Posted in awe and wonder, childhood abuse, childhood suffering, depression, healing, healing recovery, males and depression, Uncategorized, tagged beauty, coastal maine botanical gardens, depression, healing, Rollo May on June 2, 2012 |
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Recently I was appreciating the photographs of a woman whom I admire tremendously – pictures of her garden, the ocean, a number of stunning landscapes, an osprey nest, and an eagle in flight. As a child she was the victim of physical, sexual, and emotional abuse, tortured by the kind of cruelty and ugliness that can break hearts and shatter souls. And yet, as an adult she has spent a great deal of time both capturing and creating beauty. I was reminded as she shared her photography with me of psychologist, Rollo May, one of the founders of the humanistic psychology movement.
As a young man May fell victim to a debilitating depression. Many years later, when asked by writer and film maker, Phil Cousineau, what had saved him during that dark and painful time, Rollo replied, “beauty.”
In his book, “My Quest for Beauty” May wrote of wandering aimlessly in the hills of Greece where one day he stumbled into a field of wild poppies and had the following epiphany, “It seemed that I had not listened to my inner voice, which had tried to talk to me about beauty. I had been too hard-working, too ‘principled’ to spend time merely looking at flowers . . . it had taken a collapse of my whole former way of life for this voice to make itself heard. . . What is beauty? . . . Beauty is the experience that gives us a sense of joy and a sense of peace simultaneously. Other happenings give us joy and afterwards a peace, but in beauty these are the same experience. Beauty is serene and at the same time exhilarating; it increases one’s sense of being alive.”
I am thinking about my remarkable photographer friend and about Rollo May when I visit the Coastal Maine Botanical Gardens in Boothbay. After a long and difficult week, I lie down beside the waterfall in the rhododendron garden among the ferns, hostas, bees, and beautiful blossoms. I welcome the beauty, allow myself to become intoxicated by it, lost in it. George Washington Carver wrote, “If you love it enough, anything will talk with you.” And so I send my love out into the garden. I listen. It begins to speak…
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Despite the poor quality of the introduction, this lecture by Andrew Solomon, author of , “The Noonday Demon: An Atlas of Depression,” (based on his own struggle with major depression) is well worth the time it takes to listen.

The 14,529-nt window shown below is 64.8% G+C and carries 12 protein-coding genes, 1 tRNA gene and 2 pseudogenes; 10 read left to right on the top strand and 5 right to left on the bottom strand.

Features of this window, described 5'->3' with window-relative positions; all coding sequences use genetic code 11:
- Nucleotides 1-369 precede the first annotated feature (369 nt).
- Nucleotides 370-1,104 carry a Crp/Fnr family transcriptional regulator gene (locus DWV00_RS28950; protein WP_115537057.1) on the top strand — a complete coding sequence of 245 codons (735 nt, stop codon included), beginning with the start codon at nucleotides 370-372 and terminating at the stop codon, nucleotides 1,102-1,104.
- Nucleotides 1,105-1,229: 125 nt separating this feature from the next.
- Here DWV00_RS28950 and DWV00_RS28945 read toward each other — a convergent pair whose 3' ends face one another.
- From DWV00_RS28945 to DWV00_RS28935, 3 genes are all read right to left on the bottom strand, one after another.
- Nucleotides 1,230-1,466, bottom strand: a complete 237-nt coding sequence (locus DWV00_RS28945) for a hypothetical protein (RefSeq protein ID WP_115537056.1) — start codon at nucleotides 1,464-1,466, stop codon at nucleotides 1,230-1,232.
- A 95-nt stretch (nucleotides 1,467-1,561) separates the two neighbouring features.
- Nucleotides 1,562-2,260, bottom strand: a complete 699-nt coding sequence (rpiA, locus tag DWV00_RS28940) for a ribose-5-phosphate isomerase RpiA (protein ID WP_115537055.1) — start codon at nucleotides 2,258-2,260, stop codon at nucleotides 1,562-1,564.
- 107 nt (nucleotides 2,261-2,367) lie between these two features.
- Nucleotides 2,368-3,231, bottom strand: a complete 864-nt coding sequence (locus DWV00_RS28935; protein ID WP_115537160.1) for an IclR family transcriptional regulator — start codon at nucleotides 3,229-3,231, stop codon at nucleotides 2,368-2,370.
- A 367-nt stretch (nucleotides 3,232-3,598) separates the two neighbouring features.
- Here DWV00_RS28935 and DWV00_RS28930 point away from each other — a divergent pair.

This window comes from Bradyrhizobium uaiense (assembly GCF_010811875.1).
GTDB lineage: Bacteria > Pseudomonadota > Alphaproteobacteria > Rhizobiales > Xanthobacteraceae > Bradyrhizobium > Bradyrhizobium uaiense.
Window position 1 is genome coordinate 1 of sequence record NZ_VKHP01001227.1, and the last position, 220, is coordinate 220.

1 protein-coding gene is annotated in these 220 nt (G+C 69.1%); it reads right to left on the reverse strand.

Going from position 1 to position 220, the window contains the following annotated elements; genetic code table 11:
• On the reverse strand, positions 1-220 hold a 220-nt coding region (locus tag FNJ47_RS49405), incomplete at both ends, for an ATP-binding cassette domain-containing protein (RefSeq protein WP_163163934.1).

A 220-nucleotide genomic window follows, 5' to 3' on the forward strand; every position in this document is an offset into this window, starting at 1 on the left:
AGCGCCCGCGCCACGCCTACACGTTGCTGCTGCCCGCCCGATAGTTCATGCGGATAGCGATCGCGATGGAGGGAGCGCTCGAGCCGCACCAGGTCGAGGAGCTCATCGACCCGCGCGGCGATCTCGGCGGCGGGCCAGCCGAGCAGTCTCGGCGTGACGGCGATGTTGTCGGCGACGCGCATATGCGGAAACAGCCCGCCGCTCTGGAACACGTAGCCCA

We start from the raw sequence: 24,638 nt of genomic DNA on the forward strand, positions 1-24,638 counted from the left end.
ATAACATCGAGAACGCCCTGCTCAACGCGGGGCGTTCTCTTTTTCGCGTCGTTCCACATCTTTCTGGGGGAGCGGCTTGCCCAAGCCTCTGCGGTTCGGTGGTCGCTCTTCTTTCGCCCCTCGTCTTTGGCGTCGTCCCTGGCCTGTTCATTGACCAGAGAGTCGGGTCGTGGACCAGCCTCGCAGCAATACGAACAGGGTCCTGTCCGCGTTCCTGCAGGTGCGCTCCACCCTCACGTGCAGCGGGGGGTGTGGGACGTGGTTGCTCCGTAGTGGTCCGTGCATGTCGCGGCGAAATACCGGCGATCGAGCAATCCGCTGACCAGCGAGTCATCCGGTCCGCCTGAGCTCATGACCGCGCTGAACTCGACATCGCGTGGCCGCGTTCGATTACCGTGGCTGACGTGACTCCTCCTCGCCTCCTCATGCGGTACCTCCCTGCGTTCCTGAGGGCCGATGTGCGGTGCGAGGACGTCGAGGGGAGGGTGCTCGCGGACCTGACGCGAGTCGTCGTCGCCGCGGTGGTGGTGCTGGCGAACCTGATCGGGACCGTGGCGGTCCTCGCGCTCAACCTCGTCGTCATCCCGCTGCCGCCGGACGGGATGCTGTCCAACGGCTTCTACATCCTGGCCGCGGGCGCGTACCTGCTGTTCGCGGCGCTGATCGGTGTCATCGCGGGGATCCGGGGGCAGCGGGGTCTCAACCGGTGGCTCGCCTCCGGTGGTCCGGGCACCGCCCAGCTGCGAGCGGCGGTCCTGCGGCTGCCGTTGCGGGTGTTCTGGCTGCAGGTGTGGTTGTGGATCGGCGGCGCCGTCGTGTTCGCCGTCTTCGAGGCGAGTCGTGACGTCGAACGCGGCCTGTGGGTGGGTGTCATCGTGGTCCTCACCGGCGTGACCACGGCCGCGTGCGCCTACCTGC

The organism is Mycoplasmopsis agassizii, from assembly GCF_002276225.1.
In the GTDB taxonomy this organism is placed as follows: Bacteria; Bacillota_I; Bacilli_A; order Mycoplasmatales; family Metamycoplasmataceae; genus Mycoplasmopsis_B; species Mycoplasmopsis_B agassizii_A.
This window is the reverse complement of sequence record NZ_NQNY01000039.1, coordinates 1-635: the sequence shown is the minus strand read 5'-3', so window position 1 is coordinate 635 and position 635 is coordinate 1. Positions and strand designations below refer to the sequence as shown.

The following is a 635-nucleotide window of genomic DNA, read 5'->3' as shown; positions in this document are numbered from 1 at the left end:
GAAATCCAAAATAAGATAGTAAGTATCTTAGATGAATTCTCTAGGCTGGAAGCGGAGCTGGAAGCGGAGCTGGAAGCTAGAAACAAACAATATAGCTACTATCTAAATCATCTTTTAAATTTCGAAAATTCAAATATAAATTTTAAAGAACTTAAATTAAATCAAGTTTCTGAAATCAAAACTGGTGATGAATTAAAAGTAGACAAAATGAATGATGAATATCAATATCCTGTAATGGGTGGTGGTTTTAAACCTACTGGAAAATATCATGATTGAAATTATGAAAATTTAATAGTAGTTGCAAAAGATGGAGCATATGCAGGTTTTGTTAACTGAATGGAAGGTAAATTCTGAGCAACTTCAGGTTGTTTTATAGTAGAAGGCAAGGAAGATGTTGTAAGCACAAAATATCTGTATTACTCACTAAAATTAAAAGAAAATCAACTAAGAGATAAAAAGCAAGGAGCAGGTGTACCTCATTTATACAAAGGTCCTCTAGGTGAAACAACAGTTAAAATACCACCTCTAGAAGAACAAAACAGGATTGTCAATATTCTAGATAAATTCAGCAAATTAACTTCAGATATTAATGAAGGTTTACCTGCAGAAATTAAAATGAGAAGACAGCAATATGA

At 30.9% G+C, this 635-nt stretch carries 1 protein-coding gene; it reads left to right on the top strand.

Following is a quote from Solomon’s book:
“Listen to the people who love you. Believe that they are worth living for even when you don’t believe it. Seek out the memories depression takes away and project them into the future. Be brave; be strong; take your pills. Exercise because it’s good for you even if every step weighs a thousand pounds. Eat when food itself disgusts you. Reason with yourself when you have lost your reason.”
On the PBS special, “Depression: Out of the Shadows” Solomon observes,
“I always say that the opposite of depression is not happiness but vitality, and that depression has to do with finding all of life totally overwhelming…
…clinical depression really has to do with the feeling that you can’t do anything, that everything is unbelievably difficult, that life is completely terrifying, and a feeling of this free-floating despair, which is overpowering and horrifying…
…So that’s the real message of hope, is that you can get better. And when you do get better, not that you’ll look back on it with great longing, but you may look back on it and think, ‘I learned a lot by going through that. And I’m a better person because I did it.’”
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In an article entitled, “Men’s depression is different — and Dangerous,” Tom Keenan addresses what Harvard psychotherapist Terrence Real identifies as “a silent epidemic in men,” chronic depression.
In his article Keenan points out that:
- A man’s depression tends to manifest differently than a woman’s. He is far more likely to act out his pain rather than talk about it. Common ways that depression in males is acted out include but are certainly not limited to workaholism, substance abuse, aggression, and irritability.
- Men are less likely to seek help and more likely to commit suicide.
The following are resources available on the web that I often recommend:
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